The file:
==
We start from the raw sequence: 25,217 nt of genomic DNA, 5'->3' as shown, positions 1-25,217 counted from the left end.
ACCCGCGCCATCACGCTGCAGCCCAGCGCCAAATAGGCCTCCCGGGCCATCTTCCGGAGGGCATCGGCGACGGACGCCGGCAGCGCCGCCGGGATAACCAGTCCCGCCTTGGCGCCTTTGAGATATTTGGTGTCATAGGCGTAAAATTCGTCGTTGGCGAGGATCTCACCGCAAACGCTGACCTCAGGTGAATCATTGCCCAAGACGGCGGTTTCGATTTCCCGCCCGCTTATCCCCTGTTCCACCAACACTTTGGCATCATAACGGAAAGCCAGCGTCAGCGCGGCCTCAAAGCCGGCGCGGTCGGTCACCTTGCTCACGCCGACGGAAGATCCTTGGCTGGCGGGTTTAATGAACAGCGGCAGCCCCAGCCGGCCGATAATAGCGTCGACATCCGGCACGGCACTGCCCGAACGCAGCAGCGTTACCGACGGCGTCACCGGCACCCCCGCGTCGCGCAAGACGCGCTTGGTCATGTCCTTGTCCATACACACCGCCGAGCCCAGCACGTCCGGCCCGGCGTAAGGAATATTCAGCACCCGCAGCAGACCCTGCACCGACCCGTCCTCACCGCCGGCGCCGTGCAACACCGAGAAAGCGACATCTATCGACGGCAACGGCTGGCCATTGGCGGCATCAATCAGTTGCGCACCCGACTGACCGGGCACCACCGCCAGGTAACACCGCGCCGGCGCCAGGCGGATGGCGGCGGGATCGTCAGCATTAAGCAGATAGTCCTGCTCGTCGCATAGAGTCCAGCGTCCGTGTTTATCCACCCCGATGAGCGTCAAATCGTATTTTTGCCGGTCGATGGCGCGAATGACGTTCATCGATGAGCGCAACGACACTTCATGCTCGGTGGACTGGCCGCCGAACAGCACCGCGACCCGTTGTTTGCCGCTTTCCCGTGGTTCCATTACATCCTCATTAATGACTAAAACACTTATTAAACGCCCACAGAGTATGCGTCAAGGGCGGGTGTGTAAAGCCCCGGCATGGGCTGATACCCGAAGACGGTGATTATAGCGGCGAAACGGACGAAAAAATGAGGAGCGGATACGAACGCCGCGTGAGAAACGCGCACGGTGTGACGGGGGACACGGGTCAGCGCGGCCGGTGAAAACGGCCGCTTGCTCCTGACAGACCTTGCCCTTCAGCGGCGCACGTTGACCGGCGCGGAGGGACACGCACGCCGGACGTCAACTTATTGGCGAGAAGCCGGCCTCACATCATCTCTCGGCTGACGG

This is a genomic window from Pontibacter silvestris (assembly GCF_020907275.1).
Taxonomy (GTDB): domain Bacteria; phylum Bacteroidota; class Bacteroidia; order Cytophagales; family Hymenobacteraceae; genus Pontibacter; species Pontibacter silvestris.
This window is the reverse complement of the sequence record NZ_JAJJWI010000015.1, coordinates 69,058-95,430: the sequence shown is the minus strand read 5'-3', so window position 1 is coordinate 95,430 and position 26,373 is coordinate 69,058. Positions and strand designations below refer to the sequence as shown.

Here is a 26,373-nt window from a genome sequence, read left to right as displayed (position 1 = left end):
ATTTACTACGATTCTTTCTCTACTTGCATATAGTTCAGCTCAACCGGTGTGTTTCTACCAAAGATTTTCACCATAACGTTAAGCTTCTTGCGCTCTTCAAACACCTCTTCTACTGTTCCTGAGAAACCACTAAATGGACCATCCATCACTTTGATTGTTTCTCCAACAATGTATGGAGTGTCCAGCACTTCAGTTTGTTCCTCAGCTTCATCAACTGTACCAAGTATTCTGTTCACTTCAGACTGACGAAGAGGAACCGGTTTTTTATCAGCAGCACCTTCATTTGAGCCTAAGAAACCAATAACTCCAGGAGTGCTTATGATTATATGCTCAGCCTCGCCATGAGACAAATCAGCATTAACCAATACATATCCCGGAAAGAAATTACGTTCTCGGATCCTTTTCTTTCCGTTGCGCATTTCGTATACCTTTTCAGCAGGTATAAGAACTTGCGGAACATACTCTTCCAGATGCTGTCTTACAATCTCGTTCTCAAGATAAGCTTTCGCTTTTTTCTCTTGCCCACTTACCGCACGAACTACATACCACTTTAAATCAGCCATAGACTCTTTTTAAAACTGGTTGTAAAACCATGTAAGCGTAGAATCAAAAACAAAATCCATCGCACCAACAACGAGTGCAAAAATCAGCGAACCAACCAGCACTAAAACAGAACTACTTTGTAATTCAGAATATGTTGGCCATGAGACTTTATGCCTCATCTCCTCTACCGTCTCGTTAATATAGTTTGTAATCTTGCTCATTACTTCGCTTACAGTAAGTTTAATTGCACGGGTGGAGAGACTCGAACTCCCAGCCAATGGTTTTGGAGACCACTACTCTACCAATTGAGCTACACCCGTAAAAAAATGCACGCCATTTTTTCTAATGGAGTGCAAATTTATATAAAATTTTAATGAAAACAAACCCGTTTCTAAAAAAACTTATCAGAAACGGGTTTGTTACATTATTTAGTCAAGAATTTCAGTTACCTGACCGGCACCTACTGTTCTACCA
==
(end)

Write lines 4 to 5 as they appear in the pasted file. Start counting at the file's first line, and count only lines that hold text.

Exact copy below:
Taxonomy (GTDB): domain Bacteria; phylum Bacteroidota; class Bacteroidia; order Cytophagales; family Hymenobacteraceae; genus Pontibacter; species Pontibacter silvestris.
This window is the reverse complement of the sequence record NZ_JAJJWI010000015.1, coordinates 69,058-95,430: the sequence shown is the minus strand read 5'-3', so window position 1 is coordinate 95,430 and position 26,373 is coordinate 69,058. Positions and strand designations below refer to the sequence as shown.